Hays, who ran against Williams, i r
ell known here .while the new Chan
cellor represented this county one
term in the State senate.
\\
-o
SAVED BY RUSSIAN
ARTILLERY FIRE
From Annihilation By Russian Mut
ineers At Tulga Shortly Before
Leaving Russia.
j
LONDON, Nov. 20—British officers
commanding troops which have since
been withdrawn from the Archangel
j and Murmansk fronts were saved by
j Russian artillery fire from annihila
; tion by Russian mutineers at Tulgau
shortly before they left Russia. The
story has just been told by a special
correspondent who was with the Brit
ish forces in North Russia.
Some of the British were in a hu+
when they were fired upon by one o*
the mutineers through an open door
way. The Russian missed and was
shot down, his failure revealing plans
for a general Russian massacre. All
the wires, except one to a village
where loyal Russian artillerymen
were stationed, had been cut and t v
mutineers were preparing to turn ma
chine guns upon the British when the
trapped men telephoned the Russian
gunners, immediately the loyal Rus
sians began to drop 4.5 shells among
the mutineers and the British escap
at
at
of
the
at
will
ed.
FIFTY DEÉBTS
WANTED AT ONCE
The successful applicants for the
positions will be commissioned as
First Lieutenants and Captains in
the United States Public Health Ser
vice, and will receive pay at the same
a. i h *
rate, plus allowances for commuta
,. . , „ .
tion, etc., as do officers of correspon
' . ., . . , n ..
ding grades in the Army. A bulleti
issued by Major Gen. William G.
Haan, in charge of soldier employ
By The United States Public Health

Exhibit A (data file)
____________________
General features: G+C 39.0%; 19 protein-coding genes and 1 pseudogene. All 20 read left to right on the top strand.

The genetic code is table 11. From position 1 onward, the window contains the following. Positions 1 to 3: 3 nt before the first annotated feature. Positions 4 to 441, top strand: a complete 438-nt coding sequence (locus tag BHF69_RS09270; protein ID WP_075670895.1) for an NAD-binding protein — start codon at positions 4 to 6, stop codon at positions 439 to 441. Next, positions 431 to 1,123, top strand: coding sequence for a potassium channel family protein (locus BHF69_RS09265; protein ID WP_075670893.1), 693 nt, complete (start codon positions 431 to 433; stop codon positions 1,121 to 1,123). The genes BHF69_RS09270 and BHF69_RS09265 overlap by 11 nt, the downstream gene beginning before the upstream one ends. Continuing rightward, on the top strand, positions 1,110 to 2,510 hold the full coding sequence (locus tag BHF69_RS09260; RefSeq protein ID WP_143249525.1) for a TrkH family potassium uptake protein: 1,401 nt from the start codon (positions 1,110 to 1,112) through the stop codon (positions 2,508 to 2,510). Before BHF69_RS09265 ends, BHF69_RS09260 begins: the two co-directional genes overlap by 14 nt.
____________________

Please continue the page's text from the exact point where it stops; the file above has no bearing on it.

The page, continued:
Service To Fill Existing Vacancies
—Preference Given Soldiers.
WASHINGtON, Nov. 20-(Special)
—Fifty dentists are wanted at once by
the United States Public Health Ser
vice to fill existing vacancies.
Service and Information Branch of the
Office of the Assistant to the Secre
tary of War has jttet been advised of
| these opportunities, which, if possi
ble, are to be* iïùeé by honorably dis
charged soldiers and sailors.
The
ment, says:
This is a rare opportunity for for
mer members of the Dental Corps who
are desirous of making government
service their profession. They wi;
continue their work under practically
the same condition as surround Army
life. Moreover these positions are not
ohly open to former officers of Army,
but to any qualified enlisted man.
Those who are desirous of appoint
ment are notified to make applications
immediately to the Surgeon General
of the United States Public Health
Service, (Attention of the Dental Sec
tion,) Washington, D. C.
U
yy
-o
**************
*,
*
»COTTON MARKETS*
* ' *
**************
NEW YORK COTTON MARKET
Prev
Open High Low Close C ose
35.90 36.70 35.50j36.40|36.15|
34.00 35.07 33.70 i34.85 34.36j
Dec.
Jan.
Mar. - - 32.00j33.33 31.88j33.00j32.52
Closed 25 to 48 up.
New York Spots 39.25—10 up.
NEW ORLEANS COTTON MARKET
Prev.
Open High Low Close C'.os
36.35 36 97 35780 36 95 36755
34.20 35.20 33.80 34.95 34.57
32.10 33.61 32.00 33.32 32.81
Dec.
Jan.
Mar.
Closed 41 to 51 up.
New Orleans Spots 39.00.
-o
**************
*
*
* THE WEATHER *
*
*
*************4
MISSISSIPPI—Fair and warmer
on Thursday; Friday partly cloudy
probably showers; gentle to moderate
east and northeast winds.
a. m.
river
TEMPERATURE—Highest, 68 de
grees ;lowest, 36 degrees; at 7
40 degrees; precipitation 0.0;